This code will need to be added either to the website’s code itself or added through a tool like Google Tag Manager (you can use custom HTML tags to do so). When the code executes, it will send an event to the dataLayer and the dataLayer will process the event and update. Once processed, you’ll be able to see the event within Google’s Tag Assist.

If you need to send more parameters with your event, you need to add them as extra key-value pairs in your data layer push:

window.dataLayer.push({‘event’: ‘test_event’, ‘variable_1’: ‘abcd’});

To use these parameters with GTM, you need to create a “variable” within GTM that uses the parameter name.

Once you’ve made the variable within GTM, you’ll be able to see it within Tag Assist and then use the variable in tags (use the {{}} notation, e.g {{DLV – variable_1}}).

Some tips for the using the Data Layer:

  • Always add an event name: With every data layer push, make sure to name the event (‘event’: ‘event_name’). This helps to differentiate that push from others and helps with triggering tags (or not trigger tags) with GTM.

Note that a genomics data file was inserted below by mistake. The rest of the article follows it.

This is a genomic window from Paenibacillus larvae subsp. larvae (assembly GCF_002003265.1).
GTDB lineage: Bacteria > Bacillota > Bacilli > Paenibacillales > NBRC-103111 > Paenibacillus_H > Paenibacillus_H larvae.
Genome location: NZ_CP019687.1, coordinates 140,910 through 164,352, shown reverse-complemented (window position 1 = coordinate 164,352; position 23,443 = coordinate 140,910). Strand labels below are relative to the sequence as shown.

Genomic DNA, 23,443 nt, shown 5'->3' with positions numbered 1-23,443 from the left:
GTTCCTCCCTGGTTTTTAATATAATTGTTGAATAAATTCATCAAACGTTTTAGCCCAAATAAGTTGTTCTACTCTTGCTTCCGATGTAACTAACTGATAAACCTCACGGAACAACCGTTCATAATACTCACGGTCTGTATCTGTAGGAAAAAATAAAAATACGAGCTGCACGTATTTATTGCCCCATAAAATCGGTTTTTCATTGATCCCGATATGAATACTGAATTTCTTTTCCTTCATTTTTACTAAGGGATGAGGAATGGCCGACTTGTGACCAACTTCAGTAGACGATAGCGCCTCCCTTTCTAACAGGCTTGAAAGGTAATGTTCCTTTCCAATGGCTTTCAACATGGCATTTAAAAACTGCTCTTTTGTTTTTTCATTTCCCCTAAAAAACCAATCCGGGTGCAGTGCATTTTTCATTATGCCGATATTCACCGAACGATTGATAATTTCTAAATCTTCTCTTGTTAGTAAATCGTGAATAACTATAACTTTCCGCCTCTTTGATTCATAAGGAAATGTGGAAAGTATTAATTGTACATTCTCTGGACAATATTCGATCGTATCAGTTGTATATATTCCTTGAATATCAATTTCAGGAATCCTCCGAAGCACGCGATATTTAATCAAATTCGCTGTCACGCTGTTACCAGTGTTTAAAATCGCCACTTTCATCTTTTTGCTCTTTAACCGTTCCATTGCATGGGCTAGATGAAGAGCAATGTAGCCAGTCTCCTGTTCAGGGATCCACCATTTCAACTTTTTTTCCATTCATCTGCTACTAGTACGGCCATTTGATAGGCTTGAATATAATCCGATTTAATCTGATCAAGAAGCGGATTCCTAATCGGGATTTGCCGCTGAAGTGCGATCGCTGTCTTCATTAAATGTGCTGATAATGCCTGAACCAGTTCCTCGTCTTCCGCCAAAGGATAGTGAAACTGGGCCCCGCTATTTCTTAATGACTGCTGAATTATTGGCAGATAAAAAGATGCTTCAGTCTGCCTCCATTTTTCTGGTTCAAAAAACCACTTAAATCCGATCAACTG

• Be consistent with names: You must use the exact same name to address a variable or event. If you name a variable “form_name”, then to access it you must also use “form_name” and not “form name” or “formName”. In fact, sticking to a consistent naming convention would be the best way to utilise the data layer.

  • Accessing nested variables: If you’re using Google Tag Manager and trying to access a nested variable (a variable within another variable), you can use the dot notation (form.id). Accessing arrays is harder though. You can use a standard [] notation to address a specific address in an array, but if you need to access an array in a more dynamic method, then you may need to create a JavaScript variable within GTM or restructure the way the data gets added into the data layer.

  • Don’t instantiate the data layer more than once: In general, you’ll rarely (if ever) need to instantiate your own data layer. You’ll usually let the gtag.js or GTM snippets handle